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Opinion
Anjani Trivedi

Who Says China Has Locked in the EV Supply Chain?

As the battery supply chain gets concentrated in the hands of a few countries, a forgotten metal could help emerging and developing markets avoid getting left behind

Does this car come in manganese silver?

Does this car come in manganese silver?

Photographer: Future Publishing via Getty

The world’s biggest battery company is turning to abundantly available materials as it looks to upgrade power packs for electric vehicles. While that stands to bring down costs and raise efficiency as raw material shortages abound, it’s an opportunity for countries like India and Brazil to take their chunk of the increasingly lucrative EV supply chain before it gets too late.

After effectively popularizing safer and cheaper lithium iron phosphate, or LFP,  chemistry for EV batteries, China’s Contemporary Amperex Technology Co. Ltd. is now adding manganese to the mix. Ford Motor Co. recently added LFPs to its mix and will now import them from CATL for its Mustang Mach-E and F-150 Lightning pickup. This latest chemistry, LMFP, and promise to commercialize it, could be yet another game changer.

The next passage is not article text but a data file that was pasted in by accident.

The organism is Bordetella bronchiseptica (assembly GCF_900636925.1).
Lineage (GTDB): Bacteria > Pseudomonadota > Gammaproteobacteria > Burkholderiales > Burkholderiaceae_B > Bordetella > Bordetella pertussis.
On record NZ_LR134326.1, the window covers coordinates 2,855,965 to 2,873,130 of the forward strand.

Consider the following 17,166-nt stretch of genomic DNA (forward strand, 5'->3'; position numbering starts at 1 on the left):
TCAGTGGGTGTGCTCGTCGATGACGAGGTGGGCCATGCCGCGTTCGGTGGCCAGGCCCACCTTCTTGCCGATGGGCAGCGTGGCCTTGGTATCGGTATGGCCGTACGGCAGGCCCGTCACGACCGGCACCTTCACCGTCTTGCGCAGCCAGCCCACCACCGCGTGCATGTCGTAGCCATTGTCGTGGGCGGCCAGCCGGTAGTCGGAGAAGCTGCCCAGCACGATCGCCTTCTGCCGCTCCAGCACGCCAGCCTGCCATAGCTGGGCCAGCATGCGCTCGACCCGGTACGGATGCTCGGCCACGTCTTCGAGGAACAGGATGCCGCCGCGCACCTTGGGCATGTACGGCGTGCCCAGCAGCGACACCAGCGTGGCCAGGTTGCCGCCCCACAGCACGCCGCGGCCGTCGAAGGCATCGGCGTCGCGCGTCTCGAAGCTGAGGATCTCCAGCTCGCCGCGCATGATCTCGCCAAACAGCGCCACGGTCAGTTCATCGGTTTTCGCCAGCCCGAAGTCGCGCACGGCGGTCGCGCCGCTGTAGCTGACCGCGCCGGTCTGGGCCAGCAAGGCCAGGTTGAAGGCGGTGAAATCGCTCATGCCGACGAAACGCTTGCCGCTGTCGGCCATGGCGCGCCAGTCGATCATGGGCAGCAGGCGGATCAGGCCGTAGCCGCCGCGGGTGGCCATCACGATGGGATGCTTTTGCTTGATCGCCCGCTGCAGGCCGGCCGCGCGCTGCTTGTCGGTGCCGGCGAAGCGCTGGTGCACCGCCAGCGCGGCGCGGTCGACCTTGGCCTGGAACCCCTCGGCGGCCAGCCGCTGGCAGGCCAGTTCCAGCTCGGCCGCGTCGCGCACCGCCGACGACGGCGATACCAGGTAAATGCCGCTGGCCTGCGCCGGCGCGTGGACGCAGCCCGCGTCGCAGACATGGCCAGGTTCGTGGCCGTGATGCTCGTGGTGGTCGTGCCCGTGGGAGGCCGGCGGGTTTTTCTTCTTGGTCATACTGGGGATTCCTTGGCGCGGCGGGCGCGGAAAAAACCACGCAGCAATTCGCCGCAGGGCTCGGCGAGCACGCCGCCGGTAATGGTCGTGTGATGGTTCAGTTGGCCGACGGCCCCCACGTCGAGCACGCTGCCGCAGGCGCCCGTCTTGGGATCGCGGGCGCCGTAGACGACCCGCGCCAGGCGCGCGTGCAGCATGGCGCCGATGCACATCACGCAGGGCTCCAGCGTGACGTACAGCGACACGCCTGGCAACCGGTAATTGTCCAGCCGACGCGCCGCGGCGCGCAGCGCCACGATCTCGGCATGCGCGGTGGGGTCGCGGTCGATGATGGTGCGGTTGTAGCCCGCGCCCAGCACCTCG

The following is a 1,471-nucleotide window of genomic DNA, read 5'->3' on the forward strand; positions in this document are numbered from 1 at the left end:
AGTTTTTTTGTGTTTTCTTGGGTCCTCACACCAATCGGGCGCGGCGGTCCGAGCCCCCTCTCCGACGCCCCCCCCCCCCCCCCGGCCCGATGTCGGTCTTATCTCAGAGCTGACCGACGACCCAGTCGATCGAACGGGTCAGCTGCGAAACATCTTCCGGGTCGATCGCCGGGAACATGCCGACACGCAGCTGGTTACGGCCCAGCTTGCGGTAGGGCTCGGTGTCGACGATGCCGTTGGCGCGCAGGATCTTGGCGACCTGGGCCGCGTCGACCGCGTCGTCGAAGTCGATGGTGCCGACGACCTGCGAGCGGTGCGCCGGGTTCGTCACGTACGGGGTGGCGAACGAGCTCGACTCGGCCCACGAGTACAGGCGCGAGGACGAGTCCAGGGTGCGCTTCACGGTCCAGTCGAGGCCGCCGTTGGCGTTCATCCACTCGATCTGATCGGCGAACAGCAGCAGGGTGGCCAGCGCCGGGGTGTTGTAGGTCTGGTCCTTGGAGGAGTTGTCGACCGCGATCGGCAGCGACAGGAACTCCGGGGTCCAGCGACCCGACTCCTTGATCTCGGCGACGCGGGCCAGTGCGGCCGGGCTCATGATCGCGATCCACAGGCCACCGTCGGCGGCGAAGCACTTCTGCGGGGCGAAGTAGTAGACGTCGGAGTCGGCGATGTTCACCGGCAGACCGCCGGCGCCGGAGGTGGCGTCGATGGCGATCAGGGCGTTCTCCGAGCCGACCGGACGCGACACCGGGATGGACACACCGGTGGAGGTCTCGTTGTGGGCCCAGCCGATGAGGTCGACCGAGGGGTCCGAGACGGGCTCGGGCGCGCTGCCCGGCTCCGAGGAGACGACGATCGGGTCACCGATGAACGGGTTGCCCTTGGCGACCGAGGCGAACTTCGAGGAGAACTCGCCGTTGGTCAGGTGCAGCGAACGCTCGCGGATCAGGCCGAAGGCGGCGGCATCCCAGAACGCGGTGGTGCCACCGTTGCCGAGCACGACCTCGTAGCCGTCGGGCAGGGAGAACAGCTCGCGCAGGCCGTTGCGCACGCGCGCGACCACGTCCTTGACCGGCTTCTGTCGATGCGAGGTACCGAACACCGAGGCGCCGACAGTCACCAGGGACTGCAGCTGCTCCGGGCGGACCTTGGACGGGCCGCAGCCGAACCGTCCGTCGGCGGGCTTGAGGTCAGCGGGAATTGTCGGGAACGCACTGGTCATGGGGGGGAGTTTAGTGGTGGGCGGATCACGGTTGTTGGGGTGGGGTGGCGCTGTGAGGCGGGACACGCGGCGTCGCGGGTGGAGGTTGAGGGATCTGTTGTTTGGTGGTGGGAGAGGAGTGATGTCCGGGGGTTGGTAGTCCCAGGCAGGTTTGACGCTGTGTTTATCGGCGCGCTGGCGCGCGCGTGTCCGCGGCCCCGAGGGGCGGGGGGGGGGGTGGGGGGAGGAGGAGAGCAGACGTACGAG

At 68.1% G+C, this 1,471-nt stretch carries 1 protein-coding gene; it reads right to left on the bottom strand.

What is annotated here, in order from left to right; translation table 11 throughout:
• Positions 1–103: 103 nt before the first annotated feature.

In its latest formulation, manganese will boost the energy density of LFPs, allowing them to take vehicles further along (while remaining the safer and cheaper option.)  In CATL’s case, the voltage will increase from 3.2 volts to 4.1 volts. Such chemistry could provide up to 25% more energy density, according to a subsidiary of Lithium Australia that has also been working to adjust its own manufacturing processes to boost battery performance. CATL’s cells will be mass produced by the end of this year with a potential energy density of 230 Wh/kg, compared to 150Wh/kg to 180Wh/kg. That’s substantial given range anxiety and charging infrastructure remain the biggest barriers to widespread consumer adoption.